Australian retail household electricity prices in the National Electricity Market (NEM) are the lowest they have been for eight years, and on an international comparison are the 10th lowest of the 38 OECD countries.
The average cost per unit of electricity has fallen to 27 cents/kWh according to the most recent Australian Competition and Consumer National Electricity Market (NEM) data. When compared against other countries using a purchasing power exchange rate, Australian average prices per kilowatt-hour are equivalent to 17.6 US cents (c/kWh), well below the OECD average cost of 24.2 US c/kWh and less than many European countries.
Purchasing power parity (PPP) is used to adjust the data to exchange rate differences and ensures a like-for-like comparison when buying an equivalent good or service across borders, therefore PPP can provide a good indication of affordability by country.
Shown in figure 1, the highest household cost of electricity on a PPP basis is Germany, the Czech Republic, and Poland, while the cheapest residential electricity rates are seen in Canada, Iceland, and Norway.
Figure 1: Household electricity prices - PPP adjusted (USD) *view larger image here
Source: AEC analysis of OECD country data. Green line represents OECD average. Note: The Australian price is based on the ACCC’s average residential price of 27 c/kWh.
Without the PPP adjustment, Australian residential electricity prices are at 19.21 US c/kWh, just below the OECD average (19.8 US c/kWh, see figure 2).
Figure 2: Household electricity prices OECD (USD) *view larger image here
Source: AEC analysis of OECD country data. Green line represents OECD average.
Australia’s current prices are below what we reported from 2014 when we undertook an international comparison. Then, they were 20.47 US c/kWh (PPP) and lower than the OECD average of 23.03 US c/kWh.
Our latest assessment against international prices is consistent with the ACCC’s most recent findings on prices in the NEM, which were released just before Christmas 2021 and found residential electricity bills were at eight-year lows. The average annual cost of electricity per residential customer in 2020–21 was $1,434, down by $128 (or 8 per cent) compared to 2018–19. All cost components except environmental costs decreased in the last two years, with the largest fall being in wholesale electricity costs (down by $67).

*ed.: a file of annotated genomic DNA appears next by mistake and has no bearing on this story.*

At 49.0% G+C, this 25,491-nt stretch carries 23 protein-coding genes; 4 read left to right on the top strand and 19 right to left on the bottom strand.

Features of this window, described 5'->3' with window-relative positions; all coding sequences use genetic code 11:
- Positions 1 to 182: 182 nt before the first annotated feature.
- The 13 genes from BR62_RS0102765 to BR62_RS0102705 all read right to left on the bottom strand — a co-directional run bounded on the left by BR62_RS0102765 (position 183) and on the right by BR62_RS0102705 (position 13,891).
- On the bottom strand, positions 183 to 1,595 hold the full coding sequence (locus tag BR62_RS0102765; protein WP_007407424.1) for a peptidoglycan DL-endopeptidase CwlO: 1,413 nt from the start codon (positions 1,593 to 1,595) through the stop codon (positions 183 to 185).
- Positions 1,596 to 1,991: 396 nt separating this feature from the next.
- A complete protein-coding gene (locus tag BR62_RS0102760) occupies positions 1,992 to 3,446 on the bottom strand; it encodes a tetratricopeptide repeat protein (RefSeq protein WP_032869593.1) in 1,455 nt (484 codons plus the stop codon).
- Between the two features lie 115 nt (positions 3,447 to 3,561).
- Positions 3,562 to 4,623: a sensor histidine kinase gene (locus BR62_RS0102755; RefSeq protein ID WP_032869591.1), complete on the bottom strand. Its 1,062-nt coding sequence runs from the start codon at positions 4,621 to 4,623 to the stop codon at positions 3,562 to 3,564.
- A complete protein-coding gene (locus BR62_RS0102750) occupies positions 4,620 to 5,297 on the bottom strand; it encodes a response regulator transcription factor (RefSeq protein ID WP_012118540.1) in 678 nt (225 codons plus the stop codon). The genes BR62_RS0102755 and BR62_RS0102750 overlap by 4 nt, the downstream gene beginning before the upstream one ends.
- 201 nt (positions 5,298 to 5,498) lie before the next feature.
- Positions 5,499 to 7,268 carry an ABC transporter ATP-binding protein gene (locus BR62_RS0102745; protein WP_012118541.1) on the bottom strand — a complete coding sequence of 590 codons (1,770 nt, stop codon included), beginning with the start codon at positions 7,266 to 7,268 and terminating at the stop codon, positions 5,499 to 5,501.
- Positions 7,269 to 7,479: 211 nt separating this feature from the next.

Figure 3: Annual cost to supply an average residential customer
The ACCC noted the cost to supply electricity in the NEM is 32 per cent higher in 2020–21 compared to 2007–08. The electricity inflation index was 63.1 in 2007-08 and 125.7 in 2021. Overall, the Consumer Price Index increased from 89.8 in 2007-08 to 118.8 in 2021.
Figure 4: Electricity and all group CPI Index *view larger image here
Source: AEC analysis of ABS data
Overall customers are seeing the benefits of lower wholesale prices. Wholesale price reductions were the primary driver of costs reductions in the past two financial years, the result of increased renewable generation coming into the system as well as lower fuel costs for coal and gas generation and lower demand due to factors like the impact of COVID on economic activity, milder weather in some areas and growth in household rooftop solar.
Those lower costs are reflected in retail costs over time and as retailers enter new wholesale contracts. Retailer operating costs also fell and retailer margins are at low levels according to the ACCC analysis. The ACCC also notes that over the past seven years network costs have gradually declined.
In contrast the cost of government reforms and environmental schemes are increasing. The cost of the small-scale renewable certificates scheme, which runs through to 2030, has risen reflecting the unprecedented uptake of rooftop solar installations. Environmental costs also include the large-scale renewable energy target, and state-based solar feed-in tariff schemes and renewable targets.